On the 11 November 1918 World War One ended. This took away the restrictions on travel which had been holding back astronomers and as a result tEddington was free to travel to observe the next solar eclipse. The event happened on May 29 1919 and this time Eddington carved his way through the jungle on the island of Principe (off the west coast of Africa) to set up his equipment. He spent a month there building the telescope but as luck would have it on the day clouds affected the view forcing Eddington to take his photographs in quick succession hoping all the time they caught the moment of full eclipse when the stars would be most visible.
Eddington was so concerned about the results that he started measuring the plates then and there while still in the middle of the jungle. Many proved worthless but a few showed enough stars visible for him to make some preliminary results. And unlike Campbell’s his confirmed Einstein’s theory.
In a strange twist of fate Eddington’s cable confirming Einstein’s theory arrives in London at the same time as Campbell physically arrives to present his results, disproving the theory. As a result Campbell gets nervous again about the quality of the equipment and Curtis’s measurements and decides to again delay the presentation of his negative results to London’s Royal Astronomical Society. Instead it is Eddington who on 6 November 1919 presents his positive results and word of this momentous decision spreads quickly spreads around the world. Very quickly Einstein becomes the face of genius and a world renown scientist – BUT still there many sceptics in the scientific community who questioned Eddington’s results and a backlash began, helped in part by anti-German sentiment in the wake of War.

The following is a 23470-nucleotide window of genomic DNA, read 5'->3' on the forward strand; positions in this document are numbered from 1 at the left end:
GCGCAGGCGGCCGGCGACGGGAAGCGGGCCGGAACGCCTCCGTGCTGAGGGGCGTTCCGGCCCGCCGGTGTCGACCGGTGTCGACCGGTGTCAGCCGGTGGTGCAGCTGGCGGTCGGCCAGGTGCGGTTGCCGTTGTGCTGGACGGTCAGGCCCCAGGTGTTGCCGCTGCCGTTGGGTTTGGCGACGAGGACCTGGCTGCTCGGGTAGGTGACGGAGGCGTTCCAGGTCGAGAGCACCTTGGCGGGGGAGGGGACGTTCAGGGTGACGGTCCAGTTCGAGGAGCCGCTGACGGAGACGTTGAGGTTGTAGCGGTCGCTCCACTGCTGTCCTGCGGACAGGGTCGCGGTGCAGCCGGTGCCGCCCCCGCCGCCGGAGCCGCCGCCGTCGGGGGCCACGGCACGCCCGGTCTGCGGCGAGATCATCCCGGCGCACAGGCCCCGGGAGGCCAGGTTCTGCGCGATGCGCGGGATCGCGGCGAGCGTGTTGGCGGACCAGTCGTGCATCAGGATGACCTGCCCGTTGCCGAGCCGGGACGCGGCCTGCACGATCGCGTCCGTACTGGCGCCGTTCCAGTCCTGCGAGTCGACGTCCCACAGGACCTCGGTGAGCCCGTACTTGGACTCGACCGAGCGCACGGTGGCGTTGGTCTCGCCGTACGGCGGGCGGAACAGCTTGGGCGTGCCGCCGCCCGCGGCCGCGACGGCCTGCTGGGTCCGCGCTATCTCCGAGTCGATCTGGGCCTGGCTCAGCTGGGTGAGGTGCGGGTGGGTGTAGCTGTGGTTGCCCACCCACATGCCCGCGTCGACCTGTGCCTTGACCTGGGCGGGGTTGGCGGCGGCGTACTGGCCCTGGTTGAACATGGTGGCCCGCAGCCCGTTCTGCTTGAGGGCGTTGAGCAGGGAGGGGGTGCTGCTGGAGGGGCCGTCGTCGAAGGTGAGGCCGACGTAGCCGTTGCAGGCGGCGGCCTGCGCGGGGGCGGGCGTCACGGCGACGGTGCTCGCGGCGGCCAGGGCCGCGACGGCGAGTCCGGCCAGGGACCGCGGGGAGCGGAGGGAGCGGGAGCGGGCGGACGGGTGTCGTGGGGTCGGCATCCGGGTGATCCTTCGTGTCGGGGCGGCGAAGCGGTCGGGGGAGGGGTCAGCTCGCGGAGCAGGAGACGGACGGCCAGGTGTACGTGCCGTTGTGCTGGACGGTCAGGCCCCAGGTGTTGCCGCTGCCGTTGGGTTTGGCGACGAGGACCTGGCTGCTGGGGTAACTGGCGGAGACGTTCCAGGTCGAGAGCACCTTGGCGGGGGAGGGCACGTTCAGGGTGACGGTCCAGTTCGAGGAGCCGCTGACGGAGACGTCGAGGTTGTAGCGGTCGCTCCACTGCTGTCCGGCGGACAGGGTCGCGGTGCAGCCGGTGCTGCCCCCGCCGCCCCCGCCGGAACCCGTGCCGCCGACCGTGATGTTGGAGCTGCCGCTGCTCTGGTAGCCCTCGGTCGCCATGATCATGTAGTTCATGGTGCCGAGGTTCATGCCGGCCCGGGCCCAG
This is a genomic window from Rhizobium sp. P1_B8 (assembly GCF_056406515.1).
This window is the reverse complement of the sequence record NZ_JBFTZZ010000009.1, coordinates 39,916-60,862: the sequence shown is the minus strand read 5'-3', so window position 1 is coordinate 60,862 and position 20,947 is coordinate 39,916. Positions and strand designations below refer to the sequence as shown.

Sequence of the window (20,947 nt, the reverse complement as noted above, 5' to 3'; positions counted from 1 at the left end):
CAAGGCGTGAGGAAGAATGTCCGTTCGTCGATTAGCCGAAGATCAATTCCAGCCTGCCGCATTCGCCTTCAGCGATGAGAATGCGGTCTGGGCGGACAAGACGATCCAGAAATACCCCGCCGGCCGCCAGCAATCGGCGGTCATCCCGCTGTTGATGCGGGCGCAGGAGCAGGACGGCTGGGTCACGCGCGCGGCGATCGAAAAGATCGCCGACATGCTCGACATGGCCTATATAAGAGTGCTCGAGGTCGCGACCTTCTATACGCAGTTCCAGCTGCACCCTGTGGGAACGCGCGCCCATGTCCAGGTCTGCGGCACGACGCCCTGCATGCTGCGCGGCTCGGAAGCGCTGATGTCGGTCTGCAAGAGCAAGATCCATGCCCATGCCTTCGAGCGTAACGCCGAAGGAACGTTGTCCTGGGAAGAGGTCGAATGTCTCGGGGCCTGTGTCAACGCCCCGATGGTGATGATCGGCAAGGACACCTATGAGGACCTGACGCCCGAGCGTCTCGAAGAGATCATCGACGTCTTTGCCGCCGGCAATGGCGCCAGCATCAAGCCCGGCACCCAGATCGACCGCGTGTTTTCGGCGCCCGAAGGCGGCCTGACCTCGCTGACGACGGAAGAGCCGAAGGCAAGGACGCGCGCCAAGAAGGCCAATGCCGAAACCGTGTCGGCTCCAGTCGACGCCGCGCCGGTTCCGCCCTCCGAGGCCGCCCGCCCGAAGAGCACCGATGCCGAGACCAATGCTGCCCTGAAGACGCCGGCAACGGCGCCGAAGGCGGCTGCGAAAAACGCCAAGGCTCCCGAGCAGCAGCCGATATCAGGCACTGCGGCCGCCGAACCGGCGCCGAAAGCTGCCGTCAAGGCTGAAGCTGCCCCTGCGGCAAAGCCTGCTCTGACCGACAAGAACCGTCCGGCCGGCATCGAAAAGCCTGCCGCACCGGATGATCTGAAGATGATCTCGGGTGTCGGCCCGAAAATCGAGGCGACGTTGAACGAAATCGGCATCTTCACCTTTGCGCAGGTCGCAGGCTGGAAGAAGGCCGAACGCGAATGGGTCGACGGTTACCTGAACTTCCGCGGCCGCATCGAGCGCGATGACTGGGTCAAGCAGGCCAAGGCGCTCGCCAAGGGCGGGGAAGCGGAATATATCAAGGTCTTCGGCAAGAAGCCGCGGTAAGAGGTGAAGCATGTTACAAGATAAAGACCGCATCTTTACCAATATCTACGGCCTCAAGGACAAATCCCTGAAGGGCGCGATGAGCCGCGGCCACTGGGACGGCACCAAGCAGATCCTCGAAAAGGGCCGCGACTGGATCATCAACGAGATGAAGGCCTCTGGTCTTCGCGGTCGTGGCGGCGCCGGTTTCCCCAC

It quickly becomes clear that another expedition needed to be organised to settle the issue once and for all. The next scheduled solar eclipse was on the 21 September 1922, and would be visible over the continent of Australia. By now Einstein was 42 years old, a household name, and yet his theory of relativity published eight years previously had yet be confirmed to the satisfaction of the scientific community. It seemed that Australia would be the place where the controversy would be settled once and for all and so it is no surprise to find the event generated huge media and scientific interest.